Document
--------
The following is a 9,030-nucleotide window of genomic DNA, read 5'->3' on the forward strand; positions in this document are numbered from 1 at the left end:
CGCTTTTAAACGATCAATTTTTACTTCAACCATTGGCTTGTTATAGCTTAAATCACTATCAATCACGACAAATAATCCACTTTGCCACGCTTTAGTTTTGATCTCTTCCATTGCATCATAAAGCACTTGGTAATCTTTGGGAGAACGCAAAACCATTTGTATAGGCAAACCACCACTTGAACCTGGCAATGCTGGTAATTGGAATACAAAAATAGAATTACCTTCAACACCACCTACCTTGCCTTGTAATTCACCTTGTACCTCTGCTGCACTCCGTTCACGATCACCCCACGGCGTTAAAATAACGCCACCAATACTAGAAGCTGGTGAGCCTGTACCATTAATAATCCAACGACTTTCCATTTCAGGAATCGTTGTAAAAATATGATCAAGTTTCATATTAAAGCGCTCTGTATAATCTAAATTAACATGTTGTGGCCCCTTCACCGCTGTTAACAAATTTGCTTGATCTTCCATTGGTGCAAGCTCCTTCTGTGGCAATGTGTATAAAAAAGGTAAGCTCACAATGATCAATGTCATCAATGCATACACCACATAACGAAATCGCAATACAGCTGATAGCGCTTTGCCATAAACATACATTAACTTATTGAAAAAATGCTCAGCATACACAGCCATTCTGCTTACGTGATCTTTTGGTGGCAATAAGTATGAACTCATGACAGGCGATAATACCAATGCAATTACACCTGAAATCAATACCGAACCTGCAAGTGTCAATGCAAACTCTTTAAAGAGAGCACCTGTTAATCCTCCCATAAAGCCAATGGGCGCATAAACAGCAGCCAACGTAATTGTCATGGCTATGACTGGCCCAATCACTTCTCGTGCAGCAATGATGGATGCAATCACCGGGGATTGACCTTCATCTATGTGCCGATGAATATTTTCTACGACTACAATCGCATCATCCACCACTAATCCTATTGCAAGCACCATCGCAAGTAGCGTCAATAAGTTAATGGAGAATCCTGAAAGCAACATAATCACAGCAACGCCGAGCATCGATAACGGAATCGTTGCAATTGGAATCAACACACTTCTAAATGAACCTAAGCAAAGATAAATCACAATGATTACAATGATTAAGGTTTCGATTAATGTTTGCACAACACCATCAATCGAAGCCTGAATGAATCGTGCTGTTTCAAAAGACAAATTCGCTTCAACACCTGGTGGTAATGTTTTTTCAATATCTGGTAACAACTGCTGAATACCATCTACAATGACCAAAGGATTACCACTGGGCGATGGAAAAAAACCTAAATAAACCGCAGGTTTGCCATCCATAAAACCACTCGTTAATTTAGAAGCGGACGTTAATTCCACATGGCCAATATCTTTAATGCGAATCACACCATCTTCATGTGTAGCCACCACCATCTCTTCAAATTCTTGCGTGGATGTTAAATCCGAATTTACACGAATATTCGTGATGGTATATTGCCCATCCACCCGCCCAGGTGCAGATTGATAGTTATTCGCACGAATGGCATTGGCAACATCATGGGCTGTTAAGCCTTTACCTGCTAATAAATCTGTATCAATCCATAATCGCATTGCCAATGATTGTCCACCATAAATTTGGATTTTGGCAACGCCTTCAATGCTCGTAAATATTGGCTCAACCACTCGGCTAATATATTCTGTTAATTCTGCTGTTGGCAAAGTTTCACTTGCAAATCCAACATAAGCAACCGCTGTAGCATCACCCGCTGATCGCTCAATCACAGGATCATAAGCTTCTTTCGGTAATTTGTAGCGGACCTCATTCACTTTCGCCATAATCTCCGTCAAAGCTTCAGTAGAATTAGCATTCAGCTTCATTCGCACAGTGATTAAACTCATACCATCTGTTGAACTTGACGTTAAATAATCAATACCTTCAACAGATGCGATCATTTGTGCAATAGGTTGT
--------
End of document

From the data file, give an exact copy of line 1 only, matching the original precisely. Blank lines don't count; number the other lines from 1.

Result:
The following is a 9,030-nucleotide window of genomic DNA, read 5'->3' on the forward strand; positions in this document are numbered from 1 at the left end: